Nitrided ferritic stainless steels are harder and more wear resistant than austenitic steels. It is well known that plasma nitriding significantly improves the surface properties of austenitic steels; however, little research has focused on the nitriding of ferritic stainless steels11.
Ferritic stainless steel has long time been used in metallurgical applications due to its lower cost when compared to austenitic steel, as well as its good corrosion resistance. Ferritic stainless steel is weldable, magnetic, highly formable, and highly corrosion resistant under stress and at high temperatures. It is used in the manufacture of nitric acid storage tanks, automobile accessories, domestic utensils, coins, elevator coatings and refrigerated cabinets12.
In this study, we use the same plasma nitriding reactor, but with a modified experimental arrangement illustrated in Figure 1, called a cathodic cage5,13-15, whose principle of operation is based on the hollow-cathode effect in the walls of the all holes.
2. Materials and Methods
The material used in this study was AISI 409 ferritic stainless steel, whose elemental atomic compositions are presented in Table 1.
Samples of previously solubilized AISI 409 ferritic stainless steel were machined into cylindrical shapes, sandpapered with 320, 400, 600 and 1200 grit sandpaper, and polished with 1 and 0.3 µm diamond paste using a felt disc. They were then cleaned ultrasonically in an acetone bath and placed in the nitriding chamber.
The nitriding system consisted of a cylindrical stainless steel vacuum chamber (40 cm in diameter and 40 cm in height) equipped with an evacuation system, with gas flux controlled by a mass flow controller, and a power supply (maximum voltage of 1500 V, maximum electrical current of 2 A). This system is similar to the conventional plasma nitriding arrangement, but with the addition of a cathodic cage made of stainless steel plate 316, with dimensions of 0.8 mm thickness, 112 mm diameter, 25 mm height and 8 mm diameter holes distributed uniformly, with a distance of 9.2 mm between holes. The plasma was formed in the cathodic cage, i.e., on the negatively loaded workpiece instead of the sample's surface13.
The samples were pretreated with hydrogen plasma for 30 minutes at 573 K. The treatment conditions were as follows: 5 hours of cathodic cage nitriding using a 95% N2-5% CH4 mixture, and 10 hours of conventional plasma carburizing using a 78% H2 - 20% N2-2% CH4 mixture. The two processes were performed at 673, 723, and 773 K. The 20 sccm flow was adjusted by a controller. The treatment was performed under a pressure of 500 Pa, which was measured with a manually adjusted Barocel capacitance manometer. After nitriding and carbonitriding, the samples were annealed, polished and etched with Beraha II reagent. The samples were analyzed by X-ray diffraction (Shimadzu, XRD-6000, operating at 40 KV) using CuK lines and a wavelength of 0.154 nm. The morphology and thickness of the nitrided layer were examined by optical microscopy, and the layer's microhardness profile was determined to confirm its thickness and uniformity.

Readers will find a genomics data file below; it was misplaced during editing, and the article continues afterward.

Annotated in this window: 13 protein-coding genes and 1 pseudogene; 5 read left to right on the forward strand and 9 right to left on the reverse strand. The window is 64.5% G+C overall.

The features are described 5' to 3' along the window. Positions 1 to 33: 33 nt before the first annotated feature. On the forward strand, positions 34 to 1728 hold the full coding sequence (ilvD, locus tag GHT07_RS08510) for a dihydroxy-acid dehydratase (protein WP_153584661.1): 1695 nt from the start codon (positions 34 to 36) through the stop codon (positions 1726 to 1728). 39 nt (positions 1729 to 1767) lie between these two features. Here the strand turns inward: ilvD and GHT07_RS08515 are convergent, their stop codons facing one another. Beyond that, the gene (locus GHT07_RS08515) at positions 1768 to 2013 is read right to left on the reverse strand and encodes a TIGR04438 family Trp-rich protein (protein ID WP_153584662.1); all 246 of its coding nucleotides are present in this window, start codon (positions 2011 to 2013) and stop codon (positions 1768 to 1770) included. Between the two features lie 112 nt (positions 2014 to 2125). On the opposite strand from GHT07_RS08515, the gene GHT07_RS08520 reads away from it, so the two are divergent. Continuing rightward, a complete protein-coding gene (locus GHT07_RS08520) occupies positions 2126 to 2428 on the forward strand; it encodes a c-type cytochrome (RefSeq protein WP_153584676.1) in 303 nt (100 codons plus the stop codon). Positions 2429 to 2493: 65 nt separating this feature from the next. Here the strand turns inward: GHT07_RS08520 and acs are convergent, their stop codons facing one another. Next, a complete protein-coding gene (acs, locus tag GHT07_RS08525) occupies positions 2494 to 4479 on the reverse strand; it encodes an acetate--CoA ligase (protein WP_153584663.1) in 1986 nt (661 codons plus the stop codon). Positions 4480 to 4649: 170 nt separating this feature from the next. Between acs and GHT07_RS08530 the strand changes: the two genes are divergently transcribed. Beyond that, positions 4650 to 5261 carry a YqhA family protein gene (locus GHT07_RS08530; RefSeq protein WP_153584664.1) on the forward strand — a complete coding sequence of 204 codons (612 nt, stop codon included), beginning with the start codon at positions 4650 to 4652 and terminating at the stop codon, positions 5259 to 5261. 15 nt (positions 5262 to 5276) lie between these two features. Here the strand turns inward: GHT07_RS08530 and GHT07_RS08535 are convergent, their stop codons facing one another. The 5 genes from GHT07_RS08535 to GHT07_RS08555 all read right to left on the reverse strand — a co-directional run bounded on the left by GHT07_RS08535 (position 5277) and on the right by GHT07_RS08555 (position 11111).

3. Results and Discussion
The samples nitrided by the cathodic cage technique and by conventional plasma carbonitriding presented a thin composite layer on the ferritic matrix, as shown in Figures 2 and 3, as well as a much thicker diffused layer which varied directly as a function of the treatment temperature. The layer obtained by cathodic cage nitriding with the addition of methane was much thicker than the one obtained by carbonitriding, for samples with the same period of treatment. Figures 3a,b,c show optical micrographs, while Figure 3d shows the measured microhardness of plasma carbonitrided AISI 409 steel. Small amounts of methane were found to prevent the precipitation of chromium nitride, stabilizing the expanded ferrite or αN phase, and thus increasing the material's corrosion resistance7. However, the microhardness decreased with the depht, as can be seen in the curves of the graphs in Figures 2d and 3d, although this decrease occurred more gradually in the samples nitrided in the cathodic cage than in those carbonitrided conventionally, which presented an abrupt drop in microhardness.